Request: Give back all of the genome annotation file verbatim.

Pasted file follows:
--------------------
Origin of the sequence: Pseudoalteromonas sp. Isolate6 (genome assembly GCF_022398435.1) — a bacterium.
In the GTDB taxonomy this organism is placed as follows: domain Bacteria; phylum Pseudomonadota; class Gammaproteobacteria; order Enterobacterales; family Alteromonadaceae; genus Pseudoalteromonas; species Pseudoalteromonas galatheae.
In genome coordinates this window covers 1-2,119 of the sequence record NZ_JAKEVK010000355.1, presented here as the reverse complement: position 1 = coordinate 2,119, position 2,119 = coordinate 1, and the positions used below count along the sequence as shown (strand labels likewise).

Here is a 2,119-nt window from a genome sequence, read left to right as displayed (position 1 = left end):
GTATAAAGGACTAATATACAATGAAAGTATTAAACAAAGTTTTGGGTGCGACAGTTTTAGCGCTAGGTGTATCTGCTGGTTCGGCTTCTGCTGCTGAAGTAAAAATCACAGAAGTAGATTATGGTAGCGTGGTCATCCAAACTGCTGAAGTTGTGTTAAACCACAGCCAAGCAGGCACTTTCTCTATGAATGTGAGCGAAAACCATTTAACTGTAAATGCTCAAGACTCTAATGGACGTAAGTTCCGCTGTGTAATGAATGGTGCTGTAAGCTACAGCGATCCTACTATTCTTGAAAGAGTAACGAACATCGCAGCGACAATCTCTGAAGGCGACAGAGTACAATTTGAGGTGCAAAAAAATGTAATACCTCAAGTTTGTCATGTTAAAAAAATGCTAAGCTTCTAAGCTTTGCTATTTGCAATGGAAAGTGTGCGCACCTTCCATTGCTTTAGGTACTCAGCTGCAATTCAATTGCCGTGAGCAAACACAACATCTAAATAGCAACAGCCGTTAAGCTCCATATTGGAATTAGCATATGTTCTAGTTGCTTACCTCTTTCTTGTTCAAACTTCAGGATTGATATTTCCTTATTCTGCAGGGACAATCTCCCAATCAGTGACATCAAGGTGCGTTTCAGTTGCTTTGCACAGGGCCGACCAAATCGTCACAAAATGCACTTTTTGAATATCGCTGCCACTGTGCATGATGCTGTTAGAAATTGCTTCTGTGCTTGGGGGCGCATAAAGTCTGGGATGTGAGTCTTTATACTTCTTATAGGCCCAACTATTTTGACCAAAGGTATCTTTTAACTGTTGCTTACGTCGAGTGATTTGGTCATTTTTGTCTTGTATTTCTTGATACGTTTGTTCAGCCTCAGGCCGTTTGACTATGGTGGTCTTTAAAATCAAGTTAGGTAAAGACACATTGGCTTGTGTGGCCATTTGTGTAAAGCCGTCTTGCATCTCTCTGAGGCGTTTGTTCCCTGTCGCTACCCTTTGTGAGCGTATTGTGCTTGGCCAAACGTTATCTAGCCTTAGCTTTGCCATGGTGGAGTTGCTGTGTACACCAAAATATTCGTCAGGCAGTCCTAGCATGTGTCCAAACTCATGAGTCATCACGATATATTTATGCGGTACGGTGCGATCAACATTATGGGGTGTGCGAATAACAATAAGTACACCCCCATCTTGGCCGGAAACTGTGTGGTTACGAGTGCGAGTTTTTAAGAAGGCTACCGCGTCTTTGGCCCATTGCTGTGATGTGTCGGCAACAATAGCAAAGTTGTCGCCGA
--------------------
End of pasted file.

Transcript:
Origin of the sequence: Pseudoalteromonas sp. Isolate6 (genome assembly GCF_022398435.1) — a bacterium.
In the GTDB taxonomy this organism is placed as follows: domain Bacteria; phylum Pseudomonadota; class Gammaproteobacteria; order Enterobacterales; family Alteromonadaceae; genus Pseudoalteromonas; species Pseudoalteromonas galatheae.
In genome coordinates this window covers 1-2,119 of the sequence record NZ_JAKEVK010000355.1, presented here as the reverse complement: position 1 = coordinate 2,119, position 2,119 = coordinate 1, and the positions used below count along the sequence as shown (strand labels likewise).

Here is a 2,119-nt window from a genome sequence, read left to right as displayed (position 1 = left end):
GTATAAAGGACTAATATACAATGAAAGTATTAAACAAAGTTTTGGGTGCGACAGTTTTAGCGCTAGGTGTATCTGCTGGTTCGGCTTCTGCTGCTGAAGTAAAAATCACAGAAGTAGATTATGGTAGCGTGGTCATCCAAACTGCTGAAGTTGTGTTAAACCACAGCCAAGCAGGCACTTTCTCTATGAATGTGAGCGAAAACCATTTAACTGTAAATGCTCAAGACTCTAATGGACGTAAGTTCCGCTGTGTAATGAATGGTGCTGTAAGCTACAGCGATCCTACTATTCTTGAAAGAGTAACGAACATCGCAGCGACAATCTCTGAAGGCGACAGAGTACAATTTGAGGTGCAAAAAAATGTAATACCTCAAGTTTGTCATGTTAAAAAAATGCTAAGCTTCTAAGCTTTGCTATTTGCAATGGAAAGTGTGCGCACCTTCCATTGCTTTAGGTACTCAGCTGCAATTCAATTGCCGTGAGCAAACACAACATCTAAATAGCAACAGCCGTTAAGCTCCATATTGGAATTAGCATATGTTCTAGTTGCTTACCTCTTTCTTGTTCAAACTTCAGGATTGATATTTCCTTATTCTGCAGGGACAATCTCCCAATCAGTGACATCAAGGTGCGTTTCAGTTGCTTTGCACAGGGCCGACCAAATCGTCACAAAATGCACTTTTTGAATATCGCTGCCACTGTGCATGATGCTGTTAGAAATTGCTTCTGTGCTTGGGGGCGCATAAAGTCTGGGATGTGAGTCTTTATACTTCTTATAGGCCCAACTATTTTGACCAAAGGTATCTTTTAACTGTTGCTTACGTCGAGTGATTTGGTCATTTTTGTCTTGTATTTCTTGATACGTTTGTTCAGCCTCAGGCCGTTTGACTATGGTGGTCTTTAAAATCAAGTTAGGTAAAGACACATTGGCTTGTGTGGCCATTTGTGTAAAGCCGTCTTGCATCTCTCTGAGGCGTTTGTTCCCTGTCGCTACCCTTTGTGAGCGTATTGTGCTTGGCCAAACGTTATCTAGCCTTAGCTTTGCCATGGTGGAGTTGCTGTGTACACCAAAATATTCGTCAGGCAGTCCTAGCATGTGTCCAAACTCATGAGTCATCACGATATATTTATGCGGTACGGTGCGATCAACATTATGGGGTGTGCGAATAACAATAAGTACACCCCCATCTTGGCCGGAAACTGTGTGGTTACGAGTGCGAGTTTTTAAGAAGGCTACCGCGTCTTTGGCCCATTGCTGTGATGTGTCGGCAACAATAGCAAAGTTGTCGCCGA